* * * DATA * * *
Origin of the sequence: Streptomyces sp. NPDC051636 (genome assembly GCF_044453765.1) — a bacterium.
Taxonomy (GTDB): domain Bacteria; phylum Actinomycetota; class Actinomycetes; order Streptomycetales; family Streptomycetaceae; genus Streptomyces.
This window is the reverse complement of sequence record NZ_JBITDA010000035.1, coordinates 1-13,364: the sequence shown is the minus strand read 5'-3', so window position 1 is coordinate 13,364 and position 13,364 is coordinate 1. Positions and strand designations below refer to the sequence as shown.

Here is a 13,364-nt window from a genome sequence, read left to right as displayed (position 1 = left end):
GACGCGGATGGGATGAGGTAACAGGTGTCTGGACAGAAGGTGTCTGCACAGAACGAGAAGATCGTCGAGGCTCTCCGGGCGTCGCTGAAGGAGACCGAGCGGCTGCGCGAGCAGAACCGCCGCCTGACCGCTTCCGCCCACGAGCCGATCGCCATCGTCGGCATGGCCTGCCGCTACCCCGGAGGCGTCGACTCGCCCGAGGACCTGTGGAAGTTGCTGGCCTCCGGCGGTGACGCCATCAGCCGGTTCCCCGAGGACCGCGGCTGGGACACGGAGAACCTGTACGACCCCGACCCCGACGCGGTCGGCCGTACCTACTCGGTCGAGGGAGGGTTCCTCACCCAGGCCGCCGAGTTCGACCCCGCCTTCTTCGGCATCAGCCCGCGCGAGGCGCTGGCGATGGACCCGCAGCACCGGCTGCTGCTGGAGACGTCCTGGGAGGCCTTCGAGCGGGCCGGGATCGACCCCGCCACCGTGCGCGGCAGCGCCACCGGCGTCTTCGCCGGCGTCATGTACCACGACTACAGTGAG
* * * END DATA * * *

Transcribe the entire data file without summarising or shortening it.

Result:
Origin of the sequence: Streptomyces sp. NPDC051636 (genome assembly GCF_044453765.1) — a bacterium.
Taxonomy (GTDB): domain Bacteria; phylum Actinomycetota; class Actinomycetes; order Streptomycetales; family Streptomycetaceae; genus Streptomyces.
This window is the reverse complement of sequence record NZ_JBITDA010000035.1, coordinates 1-13,364: the sequence shown is the minus strand read 5'-3', so window position 1 is coordinate 13,364 and position 13,364 is coordinate 1. Positions and strand designations below refer to the sequence as shown.

Here is a 13,364-nt window from a genome sequence, read left to right as displayed (position 1 = left end):
GACGCGGATGGGATGAGGTAACAGGTGTCTGGACAGAAGGTGTCTGCACAGAACGAGAAGATCGTCGAGGCTCTCCGGGCGTCGCTGAAGGAGACCGAGCGGCTGCGCGAGCAGAACCGCCGCCTGACCGCTTCCGCCCACGAGCCGATCGCCATCGTCGGCATGGCCTGCCGCTACCCCGGAGGCGTCGACTCGCCCGAGGACCTGTGGAAGTTGCTGGCCTCCGGCGGTGACGCCATCAGCCGGTTCCCCGAGGACCGCGGCTGGGACACGGAGAACCTGTACGACCCCGACCCCGACGCGGTCGGCCGTACCTACTCGGTCGAGGGAGGGTTCCTCACCCAGGCCGCCGAGTTCGACCCCGCCTTCTTCGGCATCAGCCCGCGCGAGGCGCTGGCGATGGACCCGCAGCACCGGCTGCTGCTGGAGACGTCCTGGGAGGCCTTCGAGCGGGCCGGGATCGACCCCGCCACCGTGCGCGGCAGCGCCACCGGCGTCTTCGCCGGCGTCATGTACCACGACTACAGTGAG